Tim and I insisted they destroy the books, change the title, and keep our 2-4 grade range because most of the poems, as well as the activities, would make little sense to kids in the 5th or 6th grade. The answer came back, “Sorry.”

As predicted, I took some arrows from teachers who quite rightly pointed out that my poetry was not suitable for grades 4-6 and accused me of not understanding my audience. I still burn when I think of how stupid it was to pull that switch at the last minute and without even discussing it with us. The book did okay but should have done much better. A poem that emerged as a favorite is this one, which I’ve presented several times at conferences and in classrooms over the year.

It’s a Lollity Popity Day

(1st voice)
It’s a lollity popity day

(2nd voice)
It’s a lollity popity
hide-and-go-seekity day.

(1st)
It’s a lollity popity
hide-and-go-seektiy
read a good bookity day.

(2nd)
It’s a lollity popity
hide-and-go-seekity
read a good bookity
roll in the grassity day.

(1st)
It’s a lollity popity
hide-and-go-seekity
read a good bookity
roll in the grassity
talk with a friendity day.

(2nd)
It’s a lollity popity
hide-and-go-seektiy
read a good bookity
roll in the grassity
talk with a friendity
sit on a lapity day.

(1st)
It’s a lollity popity
hide-and-go-seekity
read a good bookity
roll in the grassity
talk with a friendity
sit on a lapity
play with your petity day.

(2nd)
It’s a lollity popity
hide-and-go-seektiy
read a good bookity
roll in the grassity
talk with a friendity
sit on a lapity
play with your petity
happy-go-luckity day.

(Together)
Hooray!
Hooray!

A family who reads together

Hi everyone,

As I told you, this past weekend Sandy’s cousin Leslie Johnson was here with her husband Johnnie and three children Caleb, Hannah, and Grace. Grace starts school this fall. Hannah goes into 5th grade and Caleb will be a 7th grader. 20150801_125808_resizedAll three kids have been brought up on books and are excellent readers. One or our activities was to take turns reading poems from my book with Tim Rasinski and Gay Fawcett, PARTNER POEMS FOR BUILDING FLUENCY.IMG_4677 This is a book written for teachers for which I wrote forty-two poems for two or more voices.IMG_4681 When Grace saw the book, she wouldn’t put it down until Sandy and I had taken turns reading nearly every poem in it with her. We didn’t want to stop reading with her either.IMG_4696 Some lucky teacher is going to love having a first grader who already loves books and reads with fluency, understanding, and feeling.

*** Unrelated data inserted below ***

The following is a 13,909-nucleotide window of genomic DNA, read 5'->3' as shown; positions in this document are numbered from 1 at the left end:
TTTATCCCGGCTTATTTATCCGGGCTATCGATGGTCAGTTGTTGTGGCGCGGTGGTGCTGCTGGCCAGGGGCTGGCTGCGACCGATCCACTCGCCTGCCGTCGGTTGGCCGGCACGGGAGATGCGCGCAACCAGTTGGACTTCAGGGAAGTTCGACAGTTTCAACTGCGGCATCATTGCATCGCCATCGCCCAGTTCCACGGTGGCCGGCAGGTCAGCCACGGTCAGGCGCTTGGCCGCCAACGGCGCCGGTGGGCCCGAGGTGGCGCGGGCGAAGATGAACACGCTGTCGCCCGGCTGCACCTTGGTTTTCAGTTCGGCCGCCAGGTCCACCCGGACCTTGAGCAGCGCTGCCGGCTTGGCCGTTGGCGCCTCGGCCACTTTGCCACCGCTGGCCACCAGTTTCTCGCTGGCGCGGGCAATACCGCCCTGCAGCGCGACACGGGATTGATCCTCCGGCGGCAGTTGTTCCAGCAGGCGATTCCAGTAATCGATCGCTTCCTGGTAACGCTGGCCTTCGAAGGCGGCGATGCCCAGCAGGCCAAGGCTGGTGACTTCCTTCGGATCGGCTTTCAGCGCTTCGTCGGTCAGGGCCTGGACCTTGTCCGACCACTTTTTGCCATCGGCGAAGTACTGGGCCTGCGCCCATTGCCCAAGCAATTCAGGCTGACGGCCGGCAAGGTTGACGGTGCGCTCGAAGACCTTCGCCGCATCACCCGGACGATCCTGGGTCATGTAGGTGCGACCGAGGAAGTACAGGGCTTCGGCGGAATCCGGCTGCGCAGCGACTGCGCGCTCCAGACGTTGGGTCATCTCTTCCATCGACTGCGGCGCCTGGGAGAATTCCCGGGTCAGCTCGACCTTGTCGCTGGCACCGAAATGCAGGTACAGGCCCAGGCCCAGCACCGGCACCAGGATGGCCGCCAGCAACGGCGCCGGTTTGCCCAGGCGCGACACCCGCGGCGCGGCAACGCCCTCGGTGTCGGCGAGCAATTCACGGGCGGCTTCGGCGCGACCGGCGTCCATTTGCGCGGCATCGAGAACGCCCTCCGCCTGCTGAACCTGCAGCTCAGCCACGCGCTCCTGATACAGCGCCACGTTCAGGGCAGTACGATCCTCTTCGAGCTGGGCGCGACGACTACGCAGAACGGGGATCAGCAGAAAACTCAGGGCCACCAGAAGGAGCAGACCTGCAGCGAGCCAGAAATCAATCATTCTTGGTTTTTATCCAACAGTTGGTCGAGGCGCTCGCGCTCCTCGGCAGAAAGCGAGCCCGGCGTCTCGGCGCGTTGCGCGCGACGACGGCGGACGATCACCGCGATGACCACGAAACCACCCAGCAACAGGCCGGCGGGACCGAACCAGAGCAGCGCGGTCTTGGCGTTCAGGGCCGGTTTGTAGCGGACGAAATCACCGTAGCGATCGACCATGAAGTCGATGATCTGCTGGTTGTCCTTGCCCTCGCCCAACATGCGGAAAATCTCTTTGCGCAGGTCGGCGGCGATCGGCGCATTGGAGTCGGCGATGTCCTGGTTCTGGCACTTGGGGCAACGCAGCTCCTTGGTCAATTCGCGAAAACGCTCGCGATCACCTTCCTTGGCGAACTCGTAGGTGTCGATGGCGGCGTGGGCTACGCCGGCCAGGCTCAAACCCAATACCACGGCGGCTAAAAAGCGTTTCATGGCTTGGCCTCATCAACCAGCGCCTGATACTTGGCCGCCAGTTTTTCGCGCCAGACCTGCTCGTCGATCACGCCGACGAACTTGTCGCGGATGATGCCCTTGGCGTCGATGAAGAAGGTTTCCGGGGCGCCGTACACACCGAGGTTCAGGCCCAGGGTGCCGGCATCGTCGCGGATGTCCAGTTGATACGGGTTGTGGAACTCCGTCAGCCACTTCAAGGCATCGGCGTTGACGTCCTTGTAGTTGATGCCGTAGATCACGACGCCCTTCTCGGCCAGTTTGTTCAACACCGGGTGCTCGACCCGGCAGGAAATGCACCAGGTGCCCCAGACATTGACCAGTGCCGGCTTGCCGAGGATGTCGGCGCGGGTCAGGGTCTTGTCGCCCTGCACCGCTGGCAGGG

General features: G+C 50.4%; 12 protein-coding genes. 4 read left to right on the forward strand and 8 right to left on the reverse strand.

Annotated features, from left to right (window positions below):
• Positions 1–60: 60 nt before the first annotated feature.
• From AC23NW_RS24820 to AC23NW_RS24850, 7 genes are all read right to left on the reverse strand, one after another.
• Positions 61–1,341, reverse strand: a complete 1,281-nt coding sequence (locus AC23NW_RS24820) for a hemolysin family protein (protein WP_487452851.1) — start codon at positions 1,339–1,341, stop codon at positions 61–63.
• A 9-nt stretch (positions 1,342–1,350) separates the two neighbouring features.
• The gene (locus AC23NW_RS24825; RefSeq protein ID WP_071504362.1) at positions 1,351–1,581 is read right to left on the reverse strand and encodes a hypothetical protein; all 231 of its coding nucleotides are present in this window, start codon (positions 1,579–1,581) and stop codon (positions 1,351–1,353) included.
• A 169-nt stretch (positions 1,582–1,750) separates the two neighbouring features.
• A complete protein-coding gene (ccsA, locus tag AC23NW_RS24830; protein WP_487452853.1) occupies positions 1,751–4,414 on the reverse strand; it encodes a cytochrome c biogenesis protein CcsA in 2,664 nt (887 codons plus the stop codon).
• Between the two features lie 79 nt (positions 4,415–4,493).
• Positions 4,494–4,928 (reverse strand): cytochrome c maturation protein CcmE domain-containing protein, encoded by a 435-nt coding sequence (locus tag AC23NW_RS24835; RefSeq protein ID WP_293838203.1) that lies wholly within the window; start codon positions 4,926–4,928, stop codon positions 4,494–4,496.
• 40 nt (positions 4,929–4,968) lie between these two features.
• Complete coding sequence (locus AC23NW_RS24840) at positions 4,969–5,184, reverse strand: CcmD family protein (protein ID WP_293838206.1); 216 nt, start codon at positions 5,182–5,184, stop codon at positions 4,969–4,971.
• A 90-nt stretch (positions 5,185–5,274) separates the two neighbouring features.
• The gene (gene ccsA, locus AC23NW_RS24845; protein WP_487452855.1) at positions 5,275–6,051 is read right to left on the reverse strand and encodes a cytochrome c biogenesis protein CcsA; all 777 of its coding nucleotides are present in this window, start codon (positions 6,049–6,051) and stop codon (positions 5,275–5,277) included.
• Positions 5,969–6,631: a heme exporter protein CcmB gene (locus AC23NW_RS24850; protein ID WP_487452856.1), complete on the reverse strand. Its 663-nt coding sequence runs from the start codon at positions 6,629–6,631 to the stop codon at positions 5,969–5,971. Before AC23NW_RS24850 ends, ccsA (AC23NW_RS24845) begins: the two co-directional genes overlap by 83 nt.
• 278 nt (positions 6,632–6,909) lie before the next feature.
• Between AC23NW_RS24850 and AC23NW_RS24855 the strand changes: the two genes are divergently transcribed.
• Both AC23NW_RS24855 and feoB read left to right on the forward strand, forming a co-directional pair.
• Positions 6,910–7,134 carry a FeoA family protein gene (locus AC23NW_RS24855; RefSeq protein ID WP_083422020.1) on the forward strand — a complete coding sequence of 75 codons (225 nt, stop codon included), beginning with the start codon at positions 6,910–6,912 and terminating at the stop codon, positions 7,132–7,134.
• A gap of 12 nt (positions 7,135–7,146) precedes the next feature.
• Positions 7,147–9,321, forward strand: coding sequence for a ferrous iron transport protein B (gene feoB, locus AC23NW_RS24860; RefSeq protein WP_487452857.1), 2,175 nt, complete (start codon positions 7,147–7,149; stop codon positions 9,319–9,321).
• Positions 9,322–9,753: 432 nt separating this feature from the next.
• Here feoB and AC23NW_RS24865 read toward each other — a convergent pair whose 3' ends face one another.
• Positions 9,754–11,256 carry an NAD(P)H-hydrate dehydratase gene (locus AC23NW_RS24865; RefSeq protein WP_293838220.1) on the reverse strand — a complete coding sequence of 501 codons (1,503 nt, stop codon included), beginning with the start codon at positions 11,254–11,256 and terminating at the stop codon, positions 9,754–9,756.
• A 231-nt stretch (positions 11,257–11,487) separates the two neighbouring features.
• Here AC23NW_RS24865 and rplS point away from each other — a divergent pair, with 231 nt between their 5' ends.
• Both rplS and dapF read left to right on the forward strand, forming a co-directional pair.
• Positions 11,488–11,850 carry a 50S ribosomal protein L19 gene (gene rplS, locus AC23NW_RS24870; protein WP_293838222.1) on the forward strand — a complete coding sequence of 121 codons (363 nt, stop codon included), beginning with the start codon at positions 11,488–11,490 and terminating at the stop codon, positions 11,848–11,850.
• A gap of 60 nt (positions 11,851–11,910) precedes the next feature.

The whole time they were here no one asked to turn on a television. The kids were outside for much of the time. They swam and played games.IMG_4700They were curious about their surroundings and asked a lot of good questions.20150801_200304_resized And they read. Thank you, Leslie and Johnnie, for being such great parents. Thank you, Caleb, Hannah, and Grace, for being such good kids.

Year-end wrap-up

Hi everyone,
David on rock 1
For those of you who blog, you’re probably receiving an annual report on how your blog performed during 2013. Here are a few tidbits from mine. I know that there are many blogs that are more active than mine, more professionally done than mine, and draw far more visitors than mine. Still, this one suits me and I have no aspirations to make fundamental changes for 2014. There are times when I scarcely have time to post at all but those of you who regularly drop by to see what’s up are a forgiving group and graciously allow me to sit in the corner for a while to catch up on other obligations. I thank you for your understanding and I thank you for visiting this site as often as you do.

During 2013, the blog was viewed about 57,000 times by people in 150 countries. The most visitors came from the United States, France, and Canada. The way the report reads, it would take roughly the equivalent of 23 sold-out performances at the Kennedy Center Concert Hall for that many people to see it.

I posted 260 times in 2013, bringing the total since 2009 to 1,264. The day with the highest visitor count was March 9 with 2,698. The post was my poem, “The Song of the Tree Frogs,” which originally appeared in 2010.

Of the 5 most popular posts during 2013, only one was posted for the first time during the year and that was when J. Patrick Lewis, who was then our nation’s children’s poet laureate, issued a new poetry challenge on my blog.

Of the list of top five attractions, one appeared for the first time in 2013; three first appeared in 2010; and one came from 2009. A post about poems for two voices — featured in PARTNER POEMS, the book I did with Tim Rasinski and Gay Fawcett, made the list twice, once from its 2009 post and again from when I repeated it in 2010.

The most comments were left by Linda Baie, Catherine Johnson, Jeanne Polond, Jane Heitman Healy, and Matt Forrest.

My thanks to one and all for joining the fun around here during 2013. I am always surprised by the numbers involved in social media communications. Thank you for your comments throughout the year to let me know that you’re there and that you find things to like here.

HAPPY NEW YEAR!

David